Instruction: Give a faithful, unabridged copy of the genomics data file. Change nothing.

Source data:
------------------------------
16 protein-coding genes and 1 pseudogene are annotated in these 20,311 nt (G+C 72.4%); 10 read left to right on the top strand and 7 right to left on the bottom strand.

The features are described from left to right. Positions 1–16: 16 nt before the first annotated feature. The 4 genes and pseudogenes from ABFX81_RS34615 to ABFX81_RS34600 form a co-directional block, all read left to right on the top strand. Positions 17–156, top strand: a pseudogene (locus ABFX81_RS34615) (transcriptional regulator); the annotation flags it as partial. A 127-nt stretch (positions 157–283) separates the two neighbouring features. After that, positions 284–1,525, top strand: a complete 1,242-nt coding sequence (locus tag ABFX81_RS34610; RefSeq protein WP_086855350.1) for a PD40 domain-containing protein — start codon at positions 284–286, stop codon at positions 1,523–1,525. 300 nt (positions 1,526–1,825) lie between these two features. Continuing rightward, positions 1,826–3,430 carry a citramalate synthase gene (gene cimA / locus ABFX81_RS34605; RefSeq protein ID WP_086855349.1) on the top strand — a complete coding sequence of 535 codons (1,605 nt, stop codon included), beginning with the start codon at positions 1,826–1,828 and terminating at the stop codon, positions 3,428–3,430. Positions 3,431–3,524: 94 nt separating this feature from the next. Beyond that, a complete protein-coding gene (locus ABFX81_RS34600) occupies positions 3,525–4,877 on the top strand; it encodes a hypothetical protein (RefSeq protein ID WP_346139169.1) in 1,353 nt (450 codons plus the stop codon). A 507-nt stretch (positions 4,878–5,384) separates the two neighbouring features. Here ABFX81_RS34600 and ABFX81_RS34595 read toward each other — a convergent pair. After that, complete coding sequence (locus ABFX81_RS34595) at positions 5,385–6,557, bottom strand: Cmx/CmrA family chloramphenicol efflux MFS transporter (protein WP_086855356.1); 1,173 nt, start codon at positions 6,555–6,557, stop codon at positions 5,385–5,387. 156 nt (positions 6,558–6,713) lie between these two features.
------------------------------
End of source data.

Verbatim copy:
16 protein-coding genes and 1 pseudogene are annotated in these 20,311 nt (G+C 72.4%); 10 read left to right on the top strand and 7 right to left on the bottom strand.

The features are described from left to right. Positions 1–16: 16 nt before the first annotated feature. The 4 genes and pseudogenes from ABFX81_RS34615 to ABFX81_RS34600 form a co-directional block, all read left to right on the top strand. Positions 17–156, top strand: a pseudogene (locus ABFX81_RS34615) (transcriptional regulator); the annotation flags it as partial. A 127-nt stretch (positions 157–283) separates the two neighbouring features. After that, positions 284–1,525, top strand: a complete 1,242-nt coding sequence (locus tag ABFX81_RS34610; RefSeq protein WP_086855350.1) for a PD40 domain-containing protein — start codon at positions 284–286, stop codon at positions 1,523–1,525. 300 nt (positions 1,526–1,825) lie between these two features. Continuing rightward, positions 1,826–3,430 carry a citramalate synthase gene (gene cimA / locus ABFX81_RS34605; RefSeq protein ID WP_086855349.1) on the top strand — a complete coding sequence of 535 codons (1,605 nt, stop codon included), beginning with the start codon at positions 1,826–1,828 and terminating at the stop codon, positions 3,428–3,430. Positions 3,431–3,524: 94 nt separating this feature from the next. Beyond that, a complete protein-coding gene (locus ABFX81_RS34600) occupies positions 3,525–4,877 on the top strand; it encodes a hypothetical protein (RefSeq protein ID WP_346139169.1) in 1,353 nt (450 codons plus the stop codon). A 507-nt stretch (positions 4,878–5,384) separates the two neighbouring features. Here ABFX81_RS34600 and ABFX81_RS34595 read toward each other — a convergent pair. After that, complete coding sequence (locus ABFX81_RS34595) at positions 5,385–6,557, bottom strand: Cmx/CmrA family chloramphenicol efflux MFS transporter (protein WP_086855356.1); 1,173 nt, start codon at positions 6,555–6,557, stop codon at positions 5,385–5,387. 156 nt (positions 6,558–6,713) lie between these two features.